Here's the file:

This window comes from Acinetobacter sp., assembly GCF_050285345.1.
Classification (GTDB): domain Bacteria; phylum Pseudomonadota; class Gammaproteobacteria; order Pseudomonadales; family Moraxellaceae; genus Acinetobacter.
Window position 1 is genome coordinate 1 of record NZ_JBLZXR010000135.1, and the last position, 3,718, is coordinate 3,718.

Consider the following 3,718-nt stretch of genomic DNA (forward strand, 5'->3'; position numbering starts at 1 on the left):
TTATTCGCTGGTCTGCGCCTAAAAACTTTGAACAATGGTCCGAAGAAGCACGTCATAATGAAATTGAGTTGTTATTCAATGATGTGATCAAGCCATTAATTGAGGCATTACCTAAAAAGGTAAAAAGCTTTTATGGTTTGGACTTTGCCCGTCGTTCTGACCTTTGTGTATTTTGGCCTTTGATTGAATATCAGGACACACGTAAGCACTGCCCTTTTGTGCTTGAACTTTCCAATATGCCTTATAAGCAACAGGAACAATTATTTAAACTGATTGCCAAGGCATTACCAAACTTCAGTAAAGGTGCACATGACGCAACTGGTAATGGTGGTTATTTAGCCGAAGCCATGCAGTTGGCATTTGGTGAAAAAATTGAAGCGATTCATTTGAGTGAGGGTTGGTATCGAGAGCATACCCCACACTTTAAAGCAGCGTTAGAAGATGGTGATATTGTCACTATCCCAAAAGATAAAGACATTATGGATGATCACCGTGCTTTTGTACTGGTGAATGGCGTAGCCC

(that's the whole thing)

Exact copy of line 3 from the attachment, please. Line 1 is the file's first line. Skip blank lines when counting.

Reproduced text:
Window position 1 is genome coordinate 1 of record NZ_JBLZXR010000135.1, and the last position, 3,718, is coordinate 3,718.